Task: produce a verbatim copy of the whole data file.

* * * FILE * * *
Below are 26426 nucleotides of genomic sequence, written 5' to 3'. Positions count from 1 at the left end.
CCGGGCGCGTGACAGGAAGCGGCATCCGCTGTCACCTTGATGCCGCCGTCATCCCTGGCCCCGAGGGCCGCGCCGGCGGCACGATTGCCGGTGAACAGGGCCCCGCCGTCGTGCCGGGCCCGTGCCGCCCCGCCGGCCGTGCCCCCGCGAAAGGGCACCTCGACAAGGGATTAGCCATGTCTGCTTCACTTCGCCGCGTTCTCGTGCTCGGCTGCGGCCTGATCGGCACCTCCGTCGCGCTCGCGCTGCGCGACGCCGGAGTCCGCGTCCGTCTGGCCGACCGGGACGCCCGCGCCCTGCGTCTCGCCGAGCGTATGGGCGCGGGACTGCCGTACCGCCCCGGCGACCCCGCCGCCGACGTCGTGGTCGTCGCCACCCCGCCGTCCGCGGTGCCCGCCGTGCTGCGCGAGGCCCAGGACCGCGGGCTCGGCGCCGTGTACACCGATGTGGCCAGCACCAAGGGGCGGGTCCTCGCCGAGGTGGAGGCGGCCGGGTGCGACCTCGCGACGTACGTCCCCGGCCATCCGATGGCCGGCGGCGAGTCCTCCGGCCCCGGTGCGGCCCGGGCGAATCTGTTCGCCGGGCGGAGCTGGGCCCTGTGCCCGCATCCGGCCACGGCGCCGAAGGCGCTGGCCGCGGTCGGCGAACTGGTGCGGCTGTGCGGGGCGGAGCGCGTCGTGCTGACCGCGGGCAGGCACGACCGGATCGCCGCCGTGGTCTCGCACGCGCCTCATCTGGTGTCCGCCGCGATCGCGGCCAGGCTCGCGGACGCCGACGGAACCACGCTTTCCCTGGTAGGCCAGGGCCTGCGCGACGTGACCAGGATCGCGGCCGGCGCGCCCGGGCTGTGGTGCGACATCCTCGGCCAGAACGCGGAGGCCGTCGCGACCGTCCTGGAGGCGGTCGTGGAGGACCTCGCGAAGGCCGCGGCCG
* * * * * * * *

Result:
Below are 26426 nucleotides of genomic sequence, written 5' to 3'. Positions count from 1 at the left end.
CCGGGCGCGTGACAGGAAGCGGCATCCGCTGTCACCTTGATGCCGCCGTCATCCCTGGCCCCGAGGGCCGCGCCGGCGGCACGATTGCCGGTGAACAGGGCCCCGCCGTCGTGCCGGGCCCGTGCCGCCCCGCCGGCCGTGCCCCCGCGAAAGGGCACCTCGACAAGGGATTAGCCATGTCTGCTTCACTTCGCCGCGTTCTCGTGCTCGGCTGCGGCCTGATCGGCACCTCCGTCGCGCTCGCGCTGCGCGACGCCGGAGTCCGCGTCCGTCTGGCCGACCGGGACGCCCGCGCCCTGCGTCTCGCCGAGCGTATGGGCGCGGGACTGCCGTACCGCCCCGGCGACCCCGCCGCCGACGTCGTGGTCGTCGCCACCCCGCCGTCCGCGGTGCCCGCCGTGCTGCGCGAGGCCCAGGACCGCGGGCTCGGCGCCGTGTACACCGATGTGGCCAGCACCAAGGGGCGGGTCCTCGCCGAGGTGGAGGCGGCCGGGTGCGACCTCGCGACGTACGTCCCCGGCCATCCGATGGCCGGCGGCGAGTCCTCCGGCCCCGGTGCGGCCCGGGCGAATCTGTTCGCCGGGCGGAGCTGGGCCCTGTGCCCGCATCCGGCCACGGCGCCGAAGGCGCTGGCCGCGGTCGGCGAACTGGTGCGGCTGTGCGGGGCGGAGCGCGTCGTGCTGACCGCGGGCAGGCACGACCGGATCGCCGCCGTGGTCTCGCACGCGCCTCATCTGGTGTCCGCCGCGATCGCGGCCAGGCTCGCGGACGCCGACGGAACCACGCTTTCCCTGGTAGGCCAGGGCCTGCGCGACGTGACCAGGATCGCGGCCGGCGCGCCCGGGCTGTGGTGCGACATCCTCGGCCAGAACGCGGAGGCCGTCGCGACCGTCCTGGAGGCGGTCGTGGAGGACCTCGCGAAGGCCGCGGCCG